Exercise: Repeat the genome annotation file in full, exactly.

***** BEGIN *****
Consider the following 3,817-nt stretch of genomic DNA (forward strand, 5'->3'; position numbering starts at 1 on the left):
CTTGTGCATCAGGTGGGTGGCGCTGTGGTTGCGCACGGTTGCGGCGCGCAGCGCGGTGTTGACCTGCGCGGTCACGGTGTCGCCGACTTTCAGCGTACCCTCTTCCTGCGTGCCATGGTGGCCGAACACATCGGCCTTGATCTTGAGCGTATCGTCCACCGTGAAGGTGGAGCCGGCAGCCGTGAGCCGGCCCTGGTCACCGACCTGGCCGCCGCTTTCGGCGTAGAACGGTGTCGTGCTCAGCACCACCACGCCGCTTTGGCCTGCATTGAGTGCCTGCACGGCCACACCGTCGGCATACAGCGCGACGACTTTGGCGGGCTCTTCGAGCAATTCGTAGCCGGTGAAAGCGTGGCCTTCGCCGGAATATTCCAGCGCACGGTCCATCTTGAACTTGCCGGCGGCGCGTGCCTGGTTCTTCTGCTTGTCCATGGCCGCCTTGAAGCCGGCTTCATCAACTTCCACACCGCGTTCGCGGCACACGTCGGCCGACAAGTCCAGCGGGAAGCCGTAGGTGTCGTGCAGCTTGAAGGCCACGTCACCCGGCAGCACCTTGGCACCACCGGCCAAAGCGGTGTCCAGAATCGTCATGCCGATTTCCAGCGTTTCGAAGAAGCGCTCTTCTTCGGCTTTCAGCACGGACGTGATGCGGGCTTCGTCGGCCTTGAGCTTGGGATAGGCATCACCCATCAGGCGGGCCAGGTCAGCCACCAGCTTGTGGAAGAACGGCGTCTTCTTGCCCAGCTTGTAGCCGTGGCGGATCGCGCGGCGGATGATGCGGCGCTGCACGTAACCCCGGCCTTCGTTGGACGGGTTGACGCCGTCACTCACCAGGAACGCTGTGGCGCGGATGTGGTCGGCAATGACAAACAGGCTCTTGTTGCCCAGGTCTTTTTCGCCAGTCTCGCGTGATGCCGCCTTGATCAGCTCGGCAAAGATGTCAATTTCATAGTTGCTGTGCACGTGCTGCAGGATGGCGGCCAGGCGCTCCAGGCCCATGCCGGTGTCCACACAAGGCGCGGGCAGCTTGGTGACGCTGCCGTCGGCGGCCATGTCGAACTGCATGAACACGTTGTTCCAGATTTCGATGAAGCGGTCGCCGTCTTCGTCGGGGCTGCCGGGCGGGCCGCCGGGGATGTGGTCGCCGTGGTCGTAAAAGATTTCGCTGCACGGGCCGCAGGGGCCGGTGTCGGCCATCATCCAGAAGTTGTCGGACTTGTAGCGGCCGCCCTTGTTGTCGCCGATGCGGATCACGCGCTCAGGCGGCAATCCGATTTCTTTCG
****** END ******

Consider the following 3,817-nt stretch of genomic DNA (forward strand, 5'->3'; position numbering starts at 1 on the left):
CTTGTGCATCAGGTGGGTGGCGCTGTGGTTGCGCACGGTTGCGGCGCGCAGCGCGGTGTTGACCTGCGCGGTCACGGTGTCGCCGACTTTCAGCGTACCCTCTTCCTGCGTGCCATGGTGGCCGAACACATCGGCCTTGATCTTGAGCGTATCGTCCACCGTGAAGGTGGAGCCGGCAGCCGTGAGCCGGCCCTGGTCACCGACCTGGCCGCCGCTTTCGGCGTAGAACGGTGTCGTGCTCAGCACCACCACGCCGCTTTGGCCTGCATTGAGTGCCTGCACGGCCACACCGTCGGCATACAGCGCGACGACTTTGGCGGGCTCTTCGAGCAATTCGTAGCCGGTGAAAGCGTGGCCTTCGCCGGAATATTCCAGCGCACGGTCCATCTTGAACTTGCCGGCGGCGCGTGCCTGGTTCTTCTGCTTGTCCATGGCCGCCTTGAAGCCGGCTTCATCAACTTCCACACCGCGTTCGCGGCACACGTCGGCCGACAAGTCCAGCGGGAAGCCGTAGGTGTCGTGCAGCTTGAAGGCCACGTCACCCGGCAGCACCTTGGCACCACCGGCCAAAGCGGTGTCCAGAATCGTCATGCCGATTTCCAGCGTTTCGAAGAAGCGCTCTTCTTCGGCTTTCAGCACGGACGTGATGCGGGCTTCGTCGGCCTTGAGCTTGGGATAGGCATCACCCATCAGGCGGGCCAGGTCAGCCACCAGCTTGTGGAAGAACGGCGTCTTCTTGCCCAGCTTGTAGCCGTGGCGGATCGCGCGGCGGATGATGCGGCGCTGCACGTAACCCCGGCCTTCGTTGGACGGGTTGACGCCGTCACTCACCAGGAACGCTGTGGCGCGGATGTGGTCGGCAATGACAAACAGGCTCTTGTTGCCCAGGTCTTTTTCGCCAGTCTCGCGTGATGCCGCCTTGATCAGCTCGGCAAAGATGTCAATTTCATAGTTGCTGTGCACGTGCTGCAGGATGGCGGCCAGGCGCTCCAGGCCCATGCCGGTGTCCACACAAGGCGCGGGCAGCTTGGTGACGCTGCCGTCGGCGGCCATGTCGAACTGCATGAACACGTTGTTCCAGATTTCGATGAAGCGGTCGCCGTCTTCGTCGGGGCTGCCGGGCGGGCCGCCGGGGATGTGGTCGCCGTGGTCGTAAAAGATTTCGCTGCACGGGCCGCAGGGGCCGGTGTCGGCCATCATCCAGAAGTTGTCGGACTTGTAGCGGCCGCCCTTGTTGTCGCCGATGCGGATCACGCGCTCAGGCGGCAATCCGATTTCTTTCG